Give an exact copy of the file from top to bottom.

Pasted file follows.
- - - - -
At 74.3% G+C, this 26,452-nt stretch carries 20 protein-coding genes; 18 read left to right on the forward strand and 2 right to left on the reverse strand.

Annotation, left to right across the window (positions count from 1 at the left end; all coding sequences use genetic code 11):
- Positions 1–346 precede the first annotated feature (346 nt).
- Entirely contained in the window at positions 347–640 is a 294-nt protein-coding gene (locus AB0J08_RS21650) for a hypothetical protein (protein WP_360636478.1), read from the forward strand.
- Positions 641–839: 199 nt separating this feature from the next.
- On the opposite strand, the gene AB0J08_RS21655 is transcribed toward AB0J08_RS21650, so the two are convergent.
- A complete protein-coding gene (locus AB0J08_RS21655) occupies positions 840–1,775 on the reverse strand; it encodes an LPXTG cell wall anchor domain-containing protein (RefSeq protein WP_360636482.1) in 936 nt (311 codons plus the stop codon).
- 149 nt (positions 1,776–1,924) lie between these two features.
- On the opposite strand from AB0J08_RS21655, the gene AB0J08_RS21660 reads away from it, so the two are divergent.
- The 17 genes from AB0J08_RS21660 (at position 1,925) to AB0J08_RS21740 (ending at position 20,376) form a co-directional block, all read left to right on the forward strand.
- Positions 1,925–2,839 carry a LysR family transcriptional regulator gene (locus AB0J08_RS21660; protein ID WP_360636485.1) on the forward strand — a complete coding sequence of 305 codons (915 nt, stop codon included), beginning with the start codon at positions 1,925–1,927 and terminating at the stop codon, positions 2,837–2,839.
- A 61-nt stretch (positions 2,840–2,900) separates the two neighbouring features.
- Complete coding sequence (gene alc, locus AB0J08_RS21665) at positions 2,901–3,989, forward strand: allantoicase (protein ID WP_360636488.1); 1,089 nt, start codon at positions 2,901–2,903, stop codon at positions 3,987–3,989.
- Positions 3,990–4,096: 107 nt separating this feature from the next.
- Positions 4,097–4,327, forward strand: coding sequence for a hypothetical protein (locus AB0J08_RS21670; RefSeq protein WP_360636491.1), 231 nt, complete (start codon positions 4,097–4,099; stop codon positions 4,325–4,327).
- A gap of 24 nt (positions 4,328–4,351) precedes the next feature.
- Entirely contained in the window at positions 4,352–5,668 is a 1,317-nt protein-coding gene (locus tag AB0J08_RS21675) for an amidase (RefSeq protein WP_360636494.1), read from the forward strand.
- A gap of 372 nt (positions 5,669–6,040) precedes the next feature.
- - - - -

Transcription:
At 74.3% G+C, this 26,452-nt stretch carries 20 protein-coding genes; 18 read left to right on the forward strand and 2 right to left on the reverse strand.

Annotation, left to right across the window (positions count from 1 at the left end; all coding sequences use genetic code 11):
- Positions 1–346 precede the first annotated feature (346 nt).
- Entirely contained in the window at positions 347–640 is a 294-nt protein-coding gene (locus AB0J08_RS21650) for a hypothetical protein (protein WP_360636478.1), read from the forward strand.
- Positions 641–839: 199 nt separating this feature from the next.
- On the opposite strand, the gene AB0J08_RS21655 is transcribed toward AB0J08_RS21650, so the two are convergent.
- A complete protein-coding gene (locus AB0J08_RS21655) occupies positions 840–1,775 on the reverse strand; it encodes an LPXTG cell wall anchor domain-containing protein (RefSeq protein WP_360636482.1) in 936 nt (311 codons plus the stop codon).
- 149 nt (positions 1,776–1,924) lie between these two features.
- On the opposite strand from AB0J08_RS21655, the gene AB0J08_RS21660 reads away from it, so the two are divergent.
- The 17 genes from AB0J08_RS21660 (at position 1,925) to AB0J08_RS21740 (ending at position 20,376) form a co-directional block, all read left to right on the forward strand.
- Positions 1,925–2,839 carry a LysR family transcriptional regulator gene (locus AB0J08_RS21660; protein ID WP_360636485.1) on the forward strand — a complete coding sequence of 305 codons (915 nt, stop codon included), beginning with the start codon at positions 1,925–1,927 and terminating at the stop codon, positions 2,837–2,839.
- A 61-nt stretch (positions 2,840–2,900) separates the two neighbouring features.
- Complete coding sequence (gene alc, locus AB0J08_RS21665) at positions 2,901–3,989, forward strand: allantoicase (protein ID WP_360636488.1); 1,089 nt, start codon at positions 2,901–2,903, stop codon at positions 3,987–3,989.
- Positions 3,990–4,096: 107 nt separating this feature from the next.
- Positions 4,097–4,327, forward strand: coding sequence for a hypothetical protein (locus AB0J08_RS21670; RefSeq protein WP_360636491.1), 231 nt, complete (start codon positions 4,097–4,099; stop codon positions 4,325–4,327).
- A gap of 24 nt (positions 4,328–4,351) precedes the next feature.
- Entirely contained in the window at positions 4,352–5,668 is a 1,317-nt protein-coding gene (locus tag AB0J08_RS21675) for an amidase (RefSeq protein WP_360636494.1), read from the forward strand.
- A gap of 372 nt (positions 5,669–6,040) precedes the next feature.